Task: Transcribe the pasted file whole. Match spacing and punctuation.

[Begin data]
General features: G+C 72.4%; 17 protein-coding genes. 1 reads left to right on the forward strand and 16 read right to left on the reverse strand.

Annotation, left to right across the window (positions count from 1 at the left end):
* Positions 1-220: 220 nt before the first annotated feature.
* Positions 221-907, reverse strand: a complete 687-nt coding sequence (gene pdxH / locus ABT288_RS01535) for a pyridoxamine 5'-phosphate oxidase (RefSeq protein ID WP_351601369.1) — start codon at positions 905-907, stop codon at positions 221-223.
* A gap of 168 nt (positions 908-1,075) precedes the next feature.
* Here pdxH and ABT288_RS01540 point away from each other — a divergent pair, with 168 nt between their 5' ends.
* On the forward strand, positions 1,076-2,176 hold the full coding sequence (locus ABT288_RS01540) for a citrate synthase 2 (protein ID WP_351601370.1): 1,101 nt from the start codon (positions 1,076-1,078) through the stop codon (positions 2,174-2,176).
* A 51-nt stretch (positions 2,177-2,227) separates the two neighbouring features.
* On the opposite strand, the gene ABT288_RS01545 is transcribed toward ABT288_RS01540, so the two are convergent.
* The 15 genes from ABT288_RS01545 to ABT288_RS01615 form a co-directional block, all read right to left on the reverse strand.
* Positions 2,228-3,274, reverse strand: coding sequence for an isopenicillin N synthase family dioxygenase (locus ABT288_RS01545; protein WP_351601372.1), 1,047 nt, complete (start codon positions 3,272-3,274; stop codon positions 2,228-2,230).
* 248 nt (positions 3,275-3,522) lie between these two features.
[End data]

General features: G+C 72.4%; 17 protein-coding genes. 1 reads left to right on the forward strand and 16 read right to left on the reverse strand.

Annotation, left to right across the window (positions count from 1 at the left end):
* Positions 1-220: 220 nt before the first annotated feature.
* Positions 221-907, reverse strand: a complete 687-nt coding sequence (gene pdxH / locus ABT288_RS01535) for a pyridoxamine 5'-phosphate oxidase (RefSeq protein ID WP_351601369.1) — start codon at positions 905-907, stop codon at positions 221-223.
* A gap of 168 nt (positions 908-1,075) precedes the next feature.
* Here pdxH and ABT288_RS01540 point away from each other — a divergent pair, with 168 nt between their 5' ends.
* On the forward strand, positions 1,076-2,176 hold the full coding sequence (locus ABT288_RS01540) for a citrate synthase 2 (protein ID WP_351601370.1): 1,101 nt from the start codon (positions 1,076-1,078) through the stop codon (positions 2,174-2,176).
* A 51-nt stretch (positions 2,177-2,227) separates the two neighbouring features.
* On the opposite strand, the gene ABT288_RS01545 is transcribed toward ABT288_RS01540, so the two are convergent.
* The 15 genes from ABT288_RS01545 to ABT288_RS01615 form a co-directional block, all read right to left on the reverse strand.
* Positions 2,228-3,274, reverse strand: coding sequence for an isopenicillin N synthase family dioxygenase (locus ABT288_RS01545; protein WP_351601372.1), 1,047 nt, complete (start codon positions 3,272-3,274; stop codon positions 2,228-2,230).
* 248 nt (positions 3,275-3,522) lie between these two features.